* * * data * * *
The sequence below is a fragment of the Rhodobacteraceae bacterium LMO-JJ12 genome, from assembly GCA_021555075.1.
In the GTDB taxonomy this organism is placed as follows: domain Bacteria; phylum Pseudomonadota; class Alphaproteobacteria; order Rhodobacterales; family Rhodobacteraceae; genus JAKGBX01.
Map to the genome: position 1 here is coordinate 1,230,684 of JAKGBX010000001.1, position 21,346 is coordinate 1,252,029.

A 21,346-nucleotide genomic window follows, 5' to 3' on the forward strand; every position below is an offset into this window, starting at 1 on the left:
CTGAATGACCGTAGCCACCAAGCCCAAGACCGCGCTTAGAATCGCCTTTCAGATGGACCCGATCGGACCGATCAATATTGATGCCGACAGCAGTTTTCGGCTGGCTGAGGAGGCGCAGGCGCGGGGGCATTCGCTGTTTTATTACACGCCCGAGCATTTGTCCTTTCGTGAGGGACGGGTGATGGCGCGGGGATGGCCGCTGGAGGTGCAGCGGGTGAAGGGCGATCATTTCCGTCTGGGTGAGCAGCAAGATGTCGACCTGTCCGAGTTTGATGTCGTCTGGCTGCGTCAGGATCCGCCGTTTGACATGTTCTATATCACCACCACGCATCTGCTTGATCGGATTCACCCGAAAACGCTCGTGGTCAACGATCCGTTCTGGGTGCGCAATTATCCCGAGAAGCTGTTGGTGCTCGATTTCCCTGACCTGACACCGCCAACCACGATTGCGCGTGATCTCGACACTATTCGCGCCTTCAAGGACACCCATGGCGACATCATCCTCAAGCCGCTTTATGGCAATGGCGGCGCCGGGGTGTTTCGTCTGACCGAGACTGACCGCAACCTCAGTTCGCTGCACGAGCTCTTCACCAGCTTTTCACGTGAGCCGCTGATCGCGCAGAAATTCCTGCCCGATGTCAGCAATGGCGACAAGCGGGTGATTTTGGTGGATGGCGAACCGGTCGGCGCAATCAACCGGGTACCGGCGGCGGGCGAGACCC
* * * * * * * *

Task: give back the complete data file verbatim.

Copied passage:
The sequence below is a fragment of the Rhodobacteraceae bacterium LMO-JJ12 genome, from assembly GCA_021555075.1.
In the GTDB taxonomy this organism is placed as follows: domain Bacteria; phylum Pseudomonadota; class Alphaproteobacteria; order Rhodobacterales; family Rhodobacteraceae; genus JAKGBX01.
Map to the genome: position 1 here is coordinate 1,230,684 of JAKGBX010000001.1, position 21,346 is coordinate 1,252,029.

A 21,346-nucleotide genomic window follows, 5' to 3' on the forward strand; every position below is an offset into this window, starting at 1 on the left:
CTGAATGACCGTAGCCACCAAGCCCAAGACCGCGCTTAGAATCGCCTTTCAGATGGACCCGATCGGACCGATCAATATTGATGCCGACAGCAGTTTTCGGCTGGCTGAGGAGGCGCAGGCGCGGGGGCATTCGCTGTTTTATTACACGCCCGAGCATTTGTCCTTTCGTGAGGGACGGGTGATGGCGCGGGGATGGCCGCTGGAGGTGCAGCGGGTGAAGGGCGATCATTTCCGTCTGGGTGAGCAGCAAGATGTCGACCTGTCCGAGTTTGATGTCGTCTGGCTGCGTCAGGATCCGCCGTTTGACATGTTCTATATCACCACCACGCATCTGCTTGATCGGATTCACCCGAAAACGCTCGTGGTCAACGATCCGTTCTGGGTGCGCAATTATCCCGAGAAGCTGTTGGTGCTCGATTTCCCTGACCTGACACCGCCAACCACGATTGCGCGTGATCTCGACACTATTCGCGCCTTCAAGGACACCCATGGCGACATCATCCTCAAGCCGCTTTATGGCAATGGCGGCGCCGGGGTGTTTCGTCTGACCGAGACTGACCGCAACCTCAGTTCGCTGCACGAGCTCTTCACCAGCTTTTCACGTGAGCCGCTGATCGCGCAGAAATTCCTGCCCGATGTCAGCAATGGCGACAAGCGGGTGATTTTGGTGGATGGCGAACCGGTCGGCGCAATCAACCGGGTACCGGCGGCGGGCGAGACCC